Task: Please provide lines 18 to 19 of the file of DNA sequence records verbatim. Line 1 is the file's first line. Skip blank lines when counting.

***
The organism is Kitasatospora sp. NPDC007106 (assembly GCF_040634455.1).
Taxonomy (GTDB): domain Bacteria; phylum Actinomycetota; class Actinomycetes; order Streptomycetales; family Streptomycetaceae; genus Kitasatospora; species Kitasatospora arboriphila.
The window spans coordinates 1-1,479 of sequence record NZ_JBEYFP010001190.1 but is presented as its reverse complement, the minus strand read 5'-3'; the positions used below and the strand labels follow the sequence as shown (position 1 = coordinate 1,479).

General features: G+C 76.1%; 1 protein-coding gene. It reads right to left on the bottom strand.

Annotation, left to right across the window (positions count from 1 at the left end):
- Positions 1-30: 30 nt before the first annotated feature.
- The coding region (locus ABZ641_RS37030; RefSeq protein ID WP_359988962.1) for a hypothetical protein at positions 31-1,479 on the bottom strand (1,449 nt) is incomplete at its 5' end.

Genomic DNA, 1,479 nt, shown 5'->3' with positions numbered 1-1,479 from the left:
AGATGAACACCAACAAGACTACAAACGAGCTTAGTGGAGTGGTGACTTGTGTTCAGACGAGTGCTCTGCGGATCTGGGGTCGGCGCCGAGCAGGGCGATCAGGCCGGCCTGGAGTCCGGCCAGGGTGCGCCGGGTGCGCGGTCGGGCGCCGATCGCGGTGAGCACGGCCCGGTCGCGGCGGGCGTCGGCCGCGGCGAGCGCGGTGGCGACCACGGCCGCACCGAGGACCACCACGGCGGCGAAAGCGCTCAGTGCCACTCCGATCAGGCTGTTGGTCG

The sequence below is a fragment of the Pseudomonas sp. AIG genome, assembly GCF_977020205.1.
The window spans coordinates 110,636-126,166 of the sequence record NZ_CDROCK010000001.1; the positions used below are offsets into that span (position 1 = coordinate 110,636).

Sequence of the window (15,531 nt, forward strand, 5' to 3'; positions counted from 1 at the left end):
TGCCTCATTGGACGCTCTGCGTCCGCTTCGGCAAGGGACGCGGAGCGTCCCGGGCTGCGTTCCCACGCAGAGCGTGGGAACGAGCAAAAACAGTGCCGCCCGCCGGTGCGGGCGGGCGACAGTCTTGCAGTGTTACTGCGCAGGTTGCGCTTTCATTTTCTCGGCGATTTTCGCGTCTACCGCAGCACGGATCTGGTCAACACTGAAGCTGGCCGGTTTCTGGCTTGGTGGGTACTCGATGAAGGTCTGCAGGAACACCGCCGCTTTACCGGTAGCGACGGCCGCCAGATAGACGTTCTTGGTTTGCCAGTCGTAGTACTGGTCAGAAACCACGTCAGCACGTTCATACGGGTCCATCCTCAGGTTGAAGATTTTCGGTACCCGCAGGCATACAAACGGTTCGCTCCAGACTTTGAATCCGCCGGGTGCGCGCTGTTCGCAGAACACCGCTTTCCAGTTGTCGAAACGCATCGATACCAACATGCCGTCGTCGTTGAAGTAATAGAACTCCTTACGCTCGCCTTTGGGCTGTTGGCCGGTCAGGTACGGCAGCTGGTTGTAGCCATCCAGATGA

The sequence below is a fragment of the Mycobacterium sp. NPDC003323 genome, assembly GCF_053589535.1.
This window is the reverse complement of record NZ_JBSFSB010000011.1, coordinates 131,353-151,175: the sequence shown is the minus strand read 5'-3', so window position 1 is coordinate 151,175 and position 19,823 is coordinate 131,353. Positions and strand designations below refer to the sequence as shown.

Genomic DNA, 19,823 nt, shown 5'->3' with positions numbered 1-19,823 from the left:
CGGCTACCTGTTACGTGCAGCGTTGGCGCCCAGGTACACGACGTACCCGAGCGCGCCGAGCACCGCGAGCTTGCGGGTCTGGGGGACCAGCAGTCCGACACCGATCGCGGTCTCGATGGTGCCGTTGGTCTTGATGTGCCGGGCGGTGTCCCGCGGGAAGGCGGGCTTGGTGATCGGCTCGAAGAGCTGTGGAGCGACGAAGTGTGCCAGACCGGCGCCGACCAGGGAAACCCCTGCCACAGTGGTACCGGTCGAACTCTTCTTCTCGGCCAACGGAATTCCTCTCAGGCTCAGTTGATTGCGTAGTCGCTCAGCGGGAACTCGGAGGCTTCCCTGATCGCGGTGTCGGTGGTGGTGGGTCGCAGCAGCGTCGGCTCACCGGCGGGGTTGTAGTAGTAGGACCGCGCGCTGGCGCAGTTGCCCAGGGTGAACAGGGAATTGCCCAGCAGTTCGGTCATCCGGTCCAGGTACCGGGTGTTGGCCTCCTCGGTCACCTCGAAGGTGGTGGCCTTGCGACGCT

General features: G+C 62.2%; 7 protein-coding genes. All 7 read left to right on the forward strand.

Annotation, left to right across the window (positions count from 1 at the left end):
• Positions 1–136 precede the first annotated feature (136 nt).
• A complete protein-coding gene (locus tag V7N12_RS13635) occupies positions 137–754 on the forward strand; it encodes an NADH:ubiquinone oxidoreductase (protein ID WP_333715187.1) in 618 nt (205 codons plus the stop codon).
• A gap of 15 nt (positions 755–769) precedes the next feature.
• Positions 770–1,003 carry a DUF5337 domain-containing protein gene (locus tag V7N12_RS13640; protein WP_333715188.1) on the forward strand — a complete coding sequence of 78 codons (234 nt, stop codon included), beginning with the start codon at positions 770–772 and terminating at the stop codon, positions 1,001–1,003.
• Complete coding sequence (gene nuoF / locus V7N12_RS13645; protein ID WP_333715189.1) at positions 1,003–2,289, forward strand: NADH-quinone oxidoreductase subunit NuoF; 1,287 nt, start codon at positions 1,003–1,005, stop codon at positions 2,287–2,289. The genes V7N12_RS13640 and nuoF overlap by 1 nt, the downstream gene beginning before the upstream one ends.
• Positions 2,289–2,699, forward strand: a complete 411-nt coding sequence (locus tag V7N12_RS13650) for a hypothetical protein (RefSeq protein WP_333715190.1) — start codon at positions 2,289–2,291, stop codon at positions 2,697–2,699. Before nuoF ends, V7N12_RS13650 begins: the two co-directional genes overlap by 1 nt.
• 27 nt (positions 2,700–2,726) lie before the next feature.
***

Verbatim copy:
General features: G+C 62.2%; 7 protein-coding genes. All 7 read left to right on the forward strand.

Annotation, left to right across the window (positions count from 1 at the left end):